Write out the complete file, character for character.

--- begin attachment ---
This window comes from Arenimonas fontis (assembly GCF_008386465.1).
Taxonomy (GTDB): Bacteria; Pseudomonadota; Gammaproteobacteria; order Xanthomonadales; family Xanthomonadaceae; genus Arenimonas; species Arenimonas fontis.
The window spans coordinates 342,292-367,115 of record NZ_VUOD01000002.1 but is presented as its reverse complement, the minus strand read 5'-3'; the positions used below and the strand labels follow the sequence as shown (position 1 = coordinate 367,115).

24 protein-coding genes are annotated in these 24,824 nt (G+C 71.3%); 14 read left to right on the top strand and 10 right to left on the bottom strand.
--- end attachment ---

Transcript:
This window comes from Arenimonas fontis (assembly GCF_008386465.1).
Taxonomy (GTDB): Bacteria; Pseudomonadota; Gammaproteobacteria; order Xanthomonadales; family Xanthomonadaceae; genus Arenimonas; species Arenimonas fontis.
The window spans coordinates 342,292-367,115 of record NZ_VUOD01000002.1 but is presented as its reverse complement, the minus strand read 5'-3'; the positions used below and the strand labels follow the sequence as shown (position 1 = coordinate 367,115).

24 protein-coding genes are annotated in these 24,824 nt (G+C 71.3%); 14 read left to right on the top strand and 10 right to left on the bottom strand.